All-Time Top Three Least Favorite Nuggets of Advice for Creatives

Blazin' artsy trails, kickin' creative ass and takin' names. 

The worst advice I ever got about being a self-starting, creative, passionate, scatterbrained, artsy-type person with lots of irons in the fire?  Oh, where do I begin?

Here are my all-time top three least favorite nuggets of advice that well-meaning, yet oblivious people love to give us hard-working artists.

You should make what will sell.  At times, I have felt tortured by this advice.  I touched on this topic somewhat in my last post.  It's a double-edged sword when you sell what you create.  After devoting a great deal of time and energy to creating what will sell with Deeds & Petunia, I now try to see my art as something that's channeled through me and something I can enjoy/appreciate.  If you are someone who is blessed enough to create amazing, fulfilling work that others enjoy and want to buy, then by all means put it out there and make some dough off of it!  Just remember, it's easy to fall into the trap of making only what will sell and losing your authenticity and drive to create.  I do have a photography business in addition to being a visual artist, so I walk that fine line myself.  I feel you.

Make something everyone will like.  "Yeah, your work is nice, but I don't get it.  I love your flowers and mushrooms! You should keep photographing flowers." I actually got this advice the other day.  I was annoyed but then it made me laugh a bit. When I hear that I have to remind myself that my work is not for them.  It's for those of us who get that zing of excitement and resonance when they look at it.  Like that one song - you can't please everyone, so you got to please yourself.  No one should ever have to sacrifice their authenticity or their unique voice to please others.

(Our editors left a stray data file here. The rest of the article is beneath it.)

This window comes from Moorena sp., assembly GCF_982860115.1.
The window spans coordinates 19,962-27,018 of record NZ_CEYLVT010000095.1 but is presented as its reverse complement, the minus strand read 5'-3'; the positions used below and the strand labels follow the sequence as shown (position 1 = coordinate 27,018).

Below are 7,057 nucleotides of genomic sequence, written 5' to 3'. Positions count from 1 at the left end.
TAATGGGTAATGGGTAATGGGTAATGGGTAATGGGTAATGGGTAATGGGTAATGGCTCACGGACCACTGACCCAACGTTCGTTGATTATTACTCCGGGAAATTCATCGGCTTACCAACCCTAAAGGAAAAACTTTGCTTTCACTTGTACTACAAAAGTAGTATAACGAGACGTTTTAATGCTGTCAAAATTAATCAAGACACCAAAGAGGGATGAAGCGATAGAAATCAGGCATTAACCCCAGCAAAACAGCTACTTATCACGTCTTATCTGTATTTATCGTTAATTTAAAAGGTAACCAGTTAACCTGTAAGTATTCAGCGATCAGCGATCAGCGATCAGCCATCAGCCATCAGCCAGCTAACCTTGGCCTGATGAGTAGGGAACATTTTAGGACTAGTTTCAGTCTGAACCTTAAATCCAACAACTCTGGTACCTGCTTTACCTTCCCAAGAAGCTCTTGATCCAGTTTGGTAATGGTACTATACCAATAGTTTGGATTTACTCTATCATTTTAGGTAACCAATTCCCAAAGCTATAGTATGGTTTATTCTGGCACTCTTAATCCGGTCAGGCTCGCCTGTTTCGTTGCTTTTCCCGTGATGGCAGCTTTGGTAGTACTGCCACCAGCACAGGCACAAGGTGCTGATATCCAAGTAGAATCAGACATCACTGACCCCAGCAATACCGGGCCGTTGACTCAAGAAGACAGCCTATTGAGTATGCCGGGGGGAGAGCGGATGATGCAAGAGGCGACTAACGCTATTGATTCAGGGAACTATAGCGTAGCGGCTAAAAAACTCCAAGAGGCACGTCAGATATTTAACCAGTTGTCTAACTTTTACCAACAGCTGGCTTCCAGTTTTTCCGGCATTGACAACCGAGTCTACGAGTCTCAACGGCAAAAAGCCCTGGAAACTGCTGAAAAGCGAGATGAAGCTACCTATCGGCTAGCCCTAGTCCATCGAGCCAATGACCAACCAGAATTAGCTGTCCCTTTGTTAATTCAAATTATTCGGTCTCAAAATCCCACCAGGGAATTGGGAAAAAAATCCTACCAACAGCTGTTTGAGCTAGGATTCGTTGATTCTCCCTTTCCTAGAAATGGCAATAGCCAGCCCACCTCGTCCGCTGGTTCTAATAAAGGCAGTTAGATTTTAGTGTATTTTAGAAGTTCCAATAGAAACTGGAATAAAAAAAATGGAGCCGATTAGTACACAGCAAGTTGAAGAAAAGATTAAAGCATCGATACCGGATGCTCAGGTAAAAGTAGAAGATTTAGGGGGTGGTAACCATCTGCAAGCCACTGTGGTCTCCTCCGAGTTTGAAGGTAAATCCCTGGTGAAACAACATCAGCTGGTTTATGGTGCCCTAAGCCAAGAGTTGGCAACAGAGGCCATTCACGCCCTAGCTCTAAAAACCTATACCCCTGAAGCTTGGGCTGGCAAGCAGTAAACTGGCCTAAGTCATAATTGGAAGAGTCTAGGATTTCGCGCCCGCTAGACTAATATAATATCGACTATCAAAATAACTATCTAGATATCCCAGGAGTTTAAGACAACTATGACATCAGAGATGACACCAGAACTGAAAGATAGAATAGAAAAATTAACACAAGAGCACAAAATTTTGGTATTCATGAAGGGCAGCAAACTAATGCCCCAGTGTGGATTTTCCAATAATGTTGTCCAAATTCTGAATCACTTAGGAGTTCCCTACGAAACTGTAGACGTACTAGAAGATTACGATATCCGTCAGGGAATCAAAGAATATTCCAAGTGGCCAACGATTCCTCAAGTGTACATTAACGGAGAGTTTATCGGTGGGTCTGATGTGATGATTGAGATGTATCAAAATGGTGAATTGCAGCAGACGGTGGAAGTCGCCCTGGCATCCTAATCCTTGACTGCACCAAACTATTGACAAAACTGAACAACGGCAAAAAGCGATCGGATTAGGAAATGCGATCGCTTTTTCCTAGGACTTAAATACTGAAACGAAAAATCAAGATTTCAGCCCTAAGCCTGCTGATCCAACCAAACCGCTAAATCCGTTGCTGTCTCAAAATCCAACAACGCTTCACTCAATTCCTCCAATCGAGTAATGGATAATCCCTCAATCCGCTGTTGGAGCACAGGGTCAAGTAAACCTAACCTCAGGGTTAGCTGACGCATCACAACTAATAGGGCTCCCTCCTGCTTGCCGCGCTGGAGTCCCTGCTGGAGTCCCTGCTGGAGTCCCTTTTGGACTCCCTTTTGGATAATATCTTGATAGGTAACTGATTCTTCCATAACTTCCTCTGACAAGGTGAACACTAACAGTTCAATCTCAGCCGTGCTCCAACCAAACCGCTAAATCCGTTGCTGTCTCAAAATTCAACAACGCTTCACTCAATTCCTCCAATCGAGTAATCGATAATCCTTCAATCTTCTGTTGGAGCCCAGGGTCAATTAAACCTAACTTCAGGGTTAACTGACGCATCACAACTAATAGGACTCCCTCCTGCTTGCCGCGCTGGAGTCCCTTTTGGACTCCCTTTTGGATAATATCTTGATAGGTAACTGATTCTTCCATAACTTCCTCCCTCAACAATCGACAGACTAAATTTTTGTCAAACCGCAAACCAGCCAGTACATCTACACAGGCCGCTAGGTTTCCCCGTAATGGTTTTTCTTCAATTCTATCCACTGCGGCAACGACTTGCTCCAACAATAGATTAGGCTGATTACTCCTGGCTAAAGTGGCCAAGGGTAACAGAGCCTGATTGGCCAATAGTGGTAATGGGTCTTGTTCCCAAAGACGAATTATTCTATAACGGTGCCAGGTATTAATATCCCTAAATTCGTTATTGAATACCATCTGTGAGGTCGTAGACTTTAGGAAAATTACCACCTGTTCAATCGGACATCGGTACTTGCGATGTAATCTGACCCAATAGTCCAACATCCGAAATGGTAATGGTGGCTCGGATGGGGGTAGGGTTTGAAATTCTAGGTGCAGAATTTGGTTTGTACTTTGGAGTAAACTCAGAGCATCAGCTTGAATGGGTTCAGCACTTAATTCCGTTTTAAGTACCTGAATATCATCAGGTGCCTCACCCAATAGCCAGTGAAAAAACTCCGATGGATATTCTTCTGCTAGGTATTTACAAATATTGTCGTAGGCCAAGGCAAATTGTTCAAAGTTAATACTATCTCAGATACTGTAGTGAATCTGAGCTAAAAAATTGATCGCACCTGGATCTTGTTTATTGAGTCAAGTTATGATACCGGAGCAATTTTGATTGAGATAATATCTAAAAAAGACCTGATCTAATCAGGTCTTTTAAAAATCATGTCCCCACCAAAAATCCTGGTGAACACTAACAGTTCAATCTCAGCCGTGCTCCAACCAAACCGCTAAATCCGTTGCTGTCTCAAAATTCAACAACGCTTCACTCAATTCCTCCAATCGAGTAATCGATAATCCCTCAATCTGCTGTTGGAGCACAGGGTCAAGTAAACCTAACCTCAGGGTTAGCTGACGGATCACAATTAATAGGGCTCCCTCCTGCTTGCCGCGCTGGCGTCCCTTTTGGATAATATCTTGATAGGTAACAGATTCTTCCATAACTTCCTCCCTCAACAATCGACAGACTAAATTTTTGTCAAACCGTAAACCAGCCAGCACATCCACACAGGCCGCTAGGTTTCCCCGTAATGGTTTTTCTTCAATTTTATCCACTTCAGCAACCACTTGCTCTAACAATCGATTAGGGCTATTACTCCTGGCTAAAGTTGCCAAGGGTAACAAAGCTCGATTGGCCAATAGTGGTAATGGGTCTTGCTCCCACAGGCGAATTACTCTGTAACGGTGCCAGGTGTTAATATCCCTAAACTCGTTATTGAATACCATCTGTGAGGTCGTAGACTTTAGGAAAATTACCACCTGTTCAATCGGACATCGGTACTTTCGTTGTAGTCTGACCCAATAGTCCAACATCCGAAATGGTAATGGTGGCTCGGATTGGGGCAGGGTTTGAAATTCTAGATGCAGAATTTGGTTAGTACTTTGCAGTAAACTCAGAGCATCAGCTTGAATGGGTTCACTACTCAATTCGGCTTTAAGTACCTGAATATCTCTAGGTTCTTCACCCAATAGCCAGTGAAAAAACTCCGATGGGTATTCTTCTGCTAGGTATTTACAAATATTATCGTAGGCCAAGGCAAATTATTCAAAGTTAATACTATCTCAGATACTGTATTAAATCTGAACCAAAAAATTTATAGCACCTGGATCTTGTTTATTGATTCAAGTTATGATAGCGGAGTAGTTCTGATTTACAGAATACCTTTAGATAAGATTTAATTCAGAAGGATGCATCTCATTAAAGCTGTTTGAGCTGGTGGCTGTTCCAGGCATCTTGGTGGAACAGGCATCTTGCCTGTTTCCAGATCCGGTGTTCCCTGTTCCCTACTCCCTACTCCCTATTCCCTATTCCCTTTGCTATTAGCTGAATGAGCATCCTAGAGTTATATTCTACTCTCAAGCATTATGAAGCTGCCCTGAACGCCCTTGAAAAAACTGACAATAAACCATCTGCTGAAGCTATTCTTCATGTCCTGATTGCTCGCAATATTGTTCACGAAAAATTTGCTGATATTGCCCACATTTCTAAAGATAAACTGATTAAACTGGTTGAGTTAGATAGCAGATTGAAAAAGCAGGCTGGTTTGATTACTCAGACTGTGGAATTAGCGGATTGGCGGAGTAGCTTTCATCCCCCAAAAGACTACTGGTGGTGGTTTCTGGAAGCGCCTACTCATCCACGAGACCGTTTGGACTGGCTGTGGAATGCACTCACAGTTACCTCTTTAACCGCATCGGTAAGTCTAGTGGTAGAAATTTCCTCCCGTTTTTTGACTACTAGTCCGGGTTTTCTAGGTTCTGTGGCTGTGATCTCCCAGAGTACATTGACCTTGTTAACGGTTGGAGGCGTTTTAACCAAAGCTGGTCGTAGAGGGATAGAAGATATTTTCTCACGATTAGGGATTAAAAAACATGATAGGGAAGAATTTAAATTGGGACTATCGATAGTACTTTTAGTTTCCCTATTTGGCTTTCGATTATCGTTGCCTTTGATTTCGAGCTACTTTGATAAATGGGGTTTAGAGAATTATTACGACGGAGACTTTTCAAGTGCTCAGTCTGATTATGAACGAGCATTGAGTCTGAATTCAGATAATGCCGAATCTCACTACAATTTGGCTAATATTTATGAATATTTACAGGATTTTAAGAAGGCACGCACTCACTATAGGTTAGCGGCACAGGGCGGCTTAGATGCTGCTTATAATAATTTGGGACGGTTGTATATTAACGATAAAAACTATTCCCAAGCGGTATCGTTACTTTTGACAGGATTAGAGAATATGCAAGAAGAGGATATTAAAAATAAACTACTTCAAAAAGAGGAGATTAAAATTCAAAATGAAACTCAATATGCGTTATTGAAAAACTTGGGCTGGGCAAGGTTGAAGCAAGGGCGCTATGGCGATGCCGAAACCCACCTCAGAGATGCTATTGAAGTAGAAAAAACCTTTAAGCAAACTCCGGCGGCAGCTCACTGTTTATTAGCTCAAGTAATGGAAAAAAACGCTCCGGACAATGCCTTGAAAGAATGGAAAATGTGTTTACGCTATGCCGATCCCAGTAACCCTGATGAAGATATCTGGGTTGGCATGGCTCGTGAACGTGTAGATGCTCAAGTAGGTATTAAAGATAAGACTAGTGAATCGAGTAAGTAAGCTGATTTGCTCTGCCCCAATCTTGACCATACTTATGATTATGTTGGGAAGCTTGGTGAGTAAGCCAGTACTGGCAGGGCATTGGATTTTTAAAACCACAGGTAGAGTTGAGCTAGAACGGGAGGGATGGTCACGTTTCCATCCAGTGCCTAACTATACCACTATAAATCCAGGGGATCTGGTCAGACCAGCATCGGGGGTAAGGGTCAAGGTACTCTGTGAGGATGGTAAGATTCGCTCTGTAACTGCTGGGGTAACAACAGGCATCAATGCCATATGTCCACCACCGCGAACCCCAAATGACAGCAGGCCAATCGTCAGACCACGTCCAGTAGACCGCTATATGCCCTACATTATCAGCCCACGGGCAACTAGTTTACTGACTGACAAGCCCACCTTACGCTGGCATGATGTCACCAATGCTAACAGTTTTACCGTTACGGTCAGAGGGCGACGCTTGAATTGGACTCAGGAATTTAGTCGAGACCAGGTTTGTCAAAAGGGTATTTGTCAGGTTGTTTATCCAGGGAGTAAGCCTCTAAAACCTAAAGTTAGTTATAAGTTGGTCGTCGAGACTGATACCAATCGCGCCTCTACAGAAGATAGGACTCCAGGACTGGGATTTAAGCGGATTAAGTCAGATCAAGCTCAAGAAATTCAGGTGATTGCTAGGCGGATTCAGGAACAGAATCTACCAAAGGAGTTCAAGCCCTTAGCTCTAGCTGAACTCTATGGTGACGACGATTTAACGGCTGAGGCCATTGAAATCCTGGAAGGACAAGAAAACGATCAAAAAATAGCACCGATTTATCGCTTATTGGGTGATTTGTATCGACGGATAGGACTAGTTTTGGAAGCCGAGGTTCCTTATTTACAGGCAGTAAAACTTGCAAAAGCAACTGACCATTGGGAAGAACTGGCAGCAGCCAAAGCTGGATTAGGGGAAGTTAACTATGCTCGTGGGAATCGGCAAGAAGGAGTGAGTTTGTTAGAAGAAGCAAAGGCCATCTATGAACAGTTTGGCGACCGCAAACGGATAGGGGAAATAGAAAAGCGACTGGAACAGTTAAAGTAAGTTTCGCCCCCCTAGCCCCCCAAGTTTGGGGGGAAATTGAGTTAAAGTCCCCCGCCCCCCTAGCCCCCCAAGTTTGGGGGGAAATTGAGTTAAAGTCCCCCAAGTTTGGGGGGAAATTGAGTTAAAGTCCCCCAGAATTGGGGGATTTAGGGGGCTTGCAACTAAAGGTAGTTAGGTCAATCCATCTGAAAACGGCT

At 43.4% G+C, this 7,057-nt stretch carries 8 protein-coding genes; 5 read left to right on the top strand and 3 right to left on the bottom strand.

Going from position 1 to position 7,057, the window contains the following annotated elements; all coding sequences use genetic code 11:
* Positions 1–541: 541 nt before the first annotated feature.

You should suffer for your art. I do believe in a measure of artistic suffering in order to produce great work and tend to be so very melancholic myself that I am sure I utterly repel the perpetually positive.  But I don't believe you should have to let it take over every corner of your life and marinade you in misery in order for you to produce work that's meaningful.  That just stinks.  If it's making you miserable, maybe put a pin in it and come back to it in a week, a month, a year.  If you're meant to create it, it won't leave you. Or if it does, let it go.  Author Elizabeth Gilbert talks about it in her book Big Magic - how that inspiration will find someone else who can bring it forth and you'll make room for the right creative idea at the right time.  Love and respect creative inspiration like you would any other healthy relationship.

March (or gallop) to the beat of your own drum.
The Only Advice You Should Ever Listen To.
I'll end with the best advice I ever got about being a self-starting, creative, passionate, scatterbrained, artsy-type person with lots of irons in the fire.  Make what YOU LOVE.  Do your best to ignore the negative-nelly naysayers who don't understand or appreciate your creativity and artistry.  No one says you have to make it your 24-7 passion or your career, but don't stop doing what you love because you can't monetize it or because no one else appreciates or understands it.  You owe it to yourself.  It's the only advice you should ever listen toy.  Love yourself.  Love what you create. The end.

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